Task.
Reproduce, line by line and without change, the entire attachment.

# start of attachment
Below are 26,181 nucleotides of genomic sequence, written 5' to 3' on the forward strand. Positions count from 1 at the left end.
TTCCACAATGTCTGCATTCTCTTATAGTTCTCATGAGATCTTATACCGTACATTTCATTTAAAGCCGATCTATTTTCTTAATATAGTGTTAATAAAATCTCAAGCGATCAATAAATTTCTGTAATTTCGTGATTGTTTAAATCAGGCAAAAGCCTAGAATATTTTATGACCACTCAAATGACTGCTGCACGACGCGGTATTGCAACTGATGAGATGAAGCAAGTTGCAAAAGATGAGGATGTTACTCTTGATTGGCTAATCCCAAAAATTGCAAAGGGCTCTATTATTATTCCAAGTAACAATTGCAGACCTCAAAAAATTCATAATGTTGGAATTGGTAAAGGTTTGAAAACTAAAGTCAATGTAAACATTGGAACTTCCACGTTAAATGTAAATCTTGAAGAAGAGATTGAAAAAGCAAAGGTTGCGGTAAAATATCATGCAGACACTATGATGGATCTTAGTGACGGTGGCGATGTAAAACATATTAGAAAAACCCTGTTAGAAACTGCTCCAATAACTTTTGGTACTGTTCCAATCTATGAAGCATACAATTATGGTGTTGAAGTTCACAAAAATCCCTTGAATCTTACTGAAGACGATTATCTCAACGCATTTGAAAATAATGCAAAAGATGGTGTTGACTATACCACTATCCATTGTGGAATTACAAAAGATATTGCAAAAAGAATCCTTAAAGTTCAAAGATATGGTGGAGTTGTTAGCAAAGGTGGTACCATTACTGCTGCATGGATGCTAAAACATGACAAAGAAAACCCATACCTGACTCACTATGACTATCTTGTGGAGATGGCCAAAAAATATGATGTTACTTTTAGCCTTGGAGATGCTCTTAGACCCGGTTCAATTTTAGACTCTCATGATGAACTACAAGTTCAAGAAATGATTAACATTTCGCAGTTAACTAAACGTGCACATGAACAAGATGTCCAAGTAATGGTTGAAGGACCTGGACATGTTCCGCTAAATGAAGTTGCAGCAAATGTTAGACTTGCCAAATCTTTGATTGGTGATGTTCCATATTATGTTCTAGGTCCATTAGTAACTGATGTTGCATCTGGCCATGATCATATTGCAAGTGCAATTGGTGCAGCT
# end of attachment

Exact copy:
Below are 26,181 nucleotides of genomic sequence, written 5' to 3' on the forward strand. Positions count from 1 at the left end.
TTCCACAATGTCTGCATTCTCTTATAGTTCTCATGAGATCTTATACCGTACATTTCATTTAAAGCCGATCTATTTTCTTAATATAGTGTTAATAAAATCTCAAGCGATCAATAAATTTCTGTAATTTCGTGATTGTTTAAATCAGGCAAAAGCCTAGAATATTTTATGACCACTCAAATGACTGCTGCACGACGCGGTATTGCAACTGATGAGATGAAGCAAGTTGCAAAAGATGAGGATGTTACTCTTGATTGGCTAATCCCAAAAATTGCAAAGGGCTCTATTATTATTCCAAGTAACAATTGCAGACCTCAAAAAATTCATAATGTTGGAATTGGTAAAGGTTTGAAAACTAAAGTCAATGTAAACATTGGAACTTCCACGTTAAATGTAAATCTTGAAGAAGAGATTGAAAAAGCAAAGGTTGCGGTAAAATATCATGCAGACACTATGATGGATCTTAGTGACGGTGGCGATGTAAAACATATTAGAAAAACCCTGTTAGAAACTGCTCCAATAACTTTTGGTACTGTTCCAATCTATGAAGCATACAATTATGGTGTTGAAGTTCACAAAAATCCCTTGAATCTTACTGAAGACGATTATCTCAACGCATTTGAAAATAATGCAAAAGATGGTGTTGACTATACCACTATCCATTGTGGAATTACAAAAGATATTGCAAAAAGAATCCTTAAAGTTCAAAGATATGGTGGAGTTGTTAGCAAAGGTGGTACCATTACTGCTGCATGGATGCTAAAACATGACAAAGAAAACCCATACCTGACTCACTATGACTATCTTGTGGAGATGGCCAAAAAATATGATGTTACTTTTAGCCTTGGAGATGCTCTTAGACCCGGTTCAATTTTAGACTCTCATGATGAACTACAAGTTCAAGAAATGATTAACATTTCGCAGTTAACTAAACGTGCACATGAACAAGATGTCCAAGTAATGGTTGAAGGACCTGGACATGTTCCGCTAAATGAAGTTGCAGCAAATGTTAGACTTGCCAAATCTTTGATTGGTGATGTTCCATATTATGTTCTAGGTCCATTAGTAACTGATGTTGCATCTGGCCATGATCATATTGCAAGTGCAATTGGTGCAGCT